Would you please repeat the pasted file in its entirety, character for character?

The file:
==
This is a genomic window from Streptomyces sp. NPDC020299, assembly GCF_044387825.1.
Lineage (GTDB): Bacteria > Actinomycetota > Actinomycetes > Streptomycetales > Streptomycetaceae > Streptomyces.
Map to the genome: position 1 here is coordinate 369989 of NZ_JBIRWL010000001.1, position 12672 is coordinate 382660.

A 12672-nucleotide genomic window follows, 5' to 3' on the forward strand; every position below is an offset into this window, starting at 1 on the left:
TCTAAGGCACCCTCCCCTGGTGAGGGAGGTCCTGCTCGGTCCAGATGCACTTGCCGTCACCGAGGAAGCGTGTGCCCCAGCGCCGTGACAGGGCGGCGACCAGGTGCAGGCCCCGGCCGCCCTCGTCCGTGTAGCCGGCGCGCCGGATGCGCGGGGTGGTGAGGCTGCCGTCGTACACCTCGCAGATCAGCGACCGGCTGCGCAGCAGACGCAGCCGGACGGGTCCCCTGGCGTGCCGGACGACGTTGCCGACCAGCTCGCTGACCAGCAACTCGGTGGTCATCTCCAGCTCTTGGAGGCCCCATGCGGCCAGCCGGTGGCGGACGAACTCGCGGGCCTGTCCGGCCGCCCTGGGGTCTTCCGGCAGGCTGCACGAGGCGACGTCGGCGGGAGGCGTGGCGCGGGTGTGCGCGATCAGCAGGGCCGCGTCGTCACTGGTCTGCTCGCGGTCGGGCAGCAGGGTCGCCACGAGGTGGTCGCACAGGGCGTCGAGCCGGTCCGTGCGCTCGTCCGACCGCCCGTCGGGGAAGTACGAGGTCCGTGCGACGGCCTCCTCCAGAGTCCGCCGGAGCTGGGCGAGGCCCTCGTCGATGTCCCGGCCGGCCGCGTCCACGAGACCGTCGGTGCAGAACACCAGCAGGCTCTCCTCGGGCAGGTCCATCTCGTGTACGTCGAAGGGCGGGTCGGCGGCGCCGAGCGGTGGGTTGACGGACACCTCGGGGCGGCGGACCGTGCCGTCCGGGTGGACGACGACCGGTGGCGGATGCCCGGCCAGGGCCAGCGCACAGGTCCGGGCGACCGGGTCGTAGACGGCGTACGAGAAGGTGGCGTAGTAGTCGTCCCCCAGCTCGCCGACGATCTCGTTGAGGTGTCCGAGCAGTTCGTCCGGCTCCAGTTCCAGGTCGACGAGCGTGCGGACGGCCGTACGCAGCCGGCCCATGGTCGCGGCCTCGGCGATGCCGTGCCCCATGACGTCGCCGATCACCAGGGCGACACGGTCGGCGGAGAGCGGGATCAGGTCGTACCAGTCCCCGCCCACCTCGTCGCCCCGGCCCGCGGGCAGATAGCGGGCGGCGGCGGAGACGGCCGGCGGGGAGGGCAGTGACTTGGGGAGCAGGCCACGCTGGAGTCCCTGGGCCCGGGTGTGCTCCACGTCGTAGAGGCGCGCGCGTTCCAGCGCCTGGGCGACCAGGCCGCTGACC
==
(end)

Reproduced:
This is a genomic window from Streptomyces sp. NPDC020299, assembly GCF_044387825.1.
Lineage (GTDB): Bacteria > Actinomycetota > Actinomycetes > Streptomycetales > Streptomycetaceae > Streptomyces.
Map to the genome: position 1 here is coordinate 369989 of NZ_JBIRWL010000001.1, position 12672 is coordinate 382660.

A 12672-nucleotide genomic window follows, 5' to 3' on the forward strand; every position below is an offset into this window, starting at 1 on the left:
TCTAAGGCACCCTCCCCTGGTGAGGGAGGTCCTGCTCGGTCCAGATGCACTTGCCGTCACCGAGGAAGCGTGTGCCCCAGCGCCGTGACAGGGCGGCGACCAGGTGCAGGCCCCGGCCGCCCTCGTCCGTGTAGCCGGCGCGCCGGATGCGCGGGGTGGTGAGGCTGCCGTCGTACACCTCGCAGATCAGCGACCGGCTGCGCAGCAGACGCAGCCGGACGGGTCCCCTGGCGTGCCGGACGACGTTGCCGACCAGCTCGCTGACCAGCAACTCGGTGGTCATCTCCAGCTCTTGGAGGCCCCATGCGGCCAGCCGGTGGCGGACGAACTCGCGGGCCTGTCCGGCCGCCCTGGGGTCTTCCGGCAGGCTGCACGAGGCGACGTCGGCGGGAGGCGTGGCGCGGGTGTGCGCGATCAGCAGGGCCGCGTCGTCACTGGTCTGCTCGCGGTCGGGCAGCAGGGTCGCCACGAGGTGGTCGCACAGGGCGTCGAGCCGGTCCGTGCGCTCGTCCGACCGCCCGTCGGGGAAGTACGAGGTCCGTGCGACGGCCTCCTCCAGAGTCCGCCGGAGCTGGGCGAGGCCCTCGTCGATGTCCCGGCCGGCCGCGTCCACGAGACCGTCGGTGCAGAACACCAGCAGGCTCTCCTCGGGCAGGTCCATCTCGTGTACGTCGAAGGGCGGGTCGGCGGCGCCGAGCGGTGGGTTGACGGACACCTCGGGGCGGCGGACCGTGCCGTCCGGGTGGACGACGACCGGTGGCGGATGCCCGGCCAGGGCCAGCGCACAGGTCCGGGCGACCGGGTCGTAGACGGCGTACGAGAAGGTGGCGTAGTAGTCGTCCCCCAGCTCGCCGACGATCTCGTTGAGGTGTCCGAGCAGTTCGTCCGGCTCCAGTTCCAGGTCGACGAGCGTGCGGACGGCCGTACGCAGCCGGCCCATGGTCGCGGCCTCGGCGATGCCGTGCCCCATGACGTCGCCGATCACCAGGGCGACACGGTCGGCGGAGAGCGGGATCAGGTCGTACCAGTCCCCGCCCACCTCGTCGCCCCGGCCCGCGGGCAGATAGCGGGCGGCGGCGGAGACGGCCGGCGGGGAGGGCAGTGACTTGGGGAGCAGGCCACGCTGGAGTCCCTGGGCCCGGGTGTGCTCCACGTCGTAGAGGCGCGCGCGTTCCAGCGCCTGGGCGACCAGGCCGCTGACC